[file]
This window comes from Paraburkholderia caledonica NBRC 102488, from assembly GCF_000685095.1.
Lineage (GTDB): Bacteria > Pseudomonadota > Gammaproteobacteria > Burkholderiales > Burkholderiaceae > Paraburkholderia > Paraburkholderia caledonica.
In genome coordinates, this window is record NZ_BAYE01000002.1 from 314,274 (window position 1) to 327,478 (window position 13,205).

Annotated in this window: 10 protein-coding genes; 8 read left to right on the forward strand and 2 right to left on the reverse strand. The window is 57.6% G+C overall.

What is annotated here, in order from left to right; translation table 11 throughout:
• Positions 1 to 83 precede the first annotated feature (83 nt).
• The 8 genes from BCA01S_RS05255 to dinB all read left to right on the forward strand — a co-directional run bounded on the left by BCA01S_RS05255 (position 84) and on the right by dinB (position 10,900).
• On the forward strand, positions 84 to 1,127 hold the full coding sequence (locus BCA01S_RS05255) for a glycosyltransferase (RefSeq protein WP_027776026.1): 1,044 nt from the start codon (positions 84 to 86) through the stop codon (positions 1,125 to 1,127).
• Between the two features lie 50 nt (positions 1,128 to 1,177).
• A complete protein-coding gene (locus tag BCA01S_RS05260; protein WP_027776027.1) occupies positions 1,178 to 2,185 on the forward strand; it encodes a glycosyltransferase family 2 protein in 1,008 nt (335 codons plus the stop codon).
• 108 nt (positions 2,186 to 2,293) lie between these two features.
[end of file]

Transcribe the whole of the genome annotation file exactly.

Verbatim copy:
This window comes from Paraburkholderia caledonica NBRC 102488, from assembly GCF_000685095.1.
Lineage (GTDB): Bacteria > Pseudomonadota > Gammaproteobacteria > Burkholderiales > Burkholderiaceae > Paraburkholderia > Paraburkholderia caledonica.
In genome coordinates, this window is record NZ_BAYE01000002.1 from 314,274 (window position 1) to 327,478 (window position 13,205).

Annotated in this window: 10 protein-coding genes; 8 read left to right on the forward strand and 2 right to left on the reverse strand. The window is 57.6% G+C overall.

What is annotated here, in order from left to right; translation table 11 throughout:
• Positions 1 to 83 precede the first annotated feature (83 nt).
• The 8 genes from BCA01S_RS05255 to dinB all read left to right on the forward strand — a co-directional run bounded on the left by BCA01S_RS05255 (position 84) and on the right by dinB (position 10,900).
• On the forward strand, positions 84 to 1,127 hold the full coding sequence (locus BCA01S_RS05255) for a glycosyltransferase (RefSeq protein WP_027776026.1): 1,044 nt from the start codon (positions 84 to 86) through the stop codon (positions 1,125 to 1,127).
• Between the two features lie 50 nt (positions 1,128 to 1,177).
• A complete protein-coding gene (locus tag BCA01S_RS05260; protein WP_027776027.1) occupies positions 1,178 to 2,185 on the forward strand; it encodes a glycosyltransferase family 2 protein in 1,008 nt (335 codons plus the stop codon).
• 108 nt (positions 2,186 to 2,293) lie between these two features.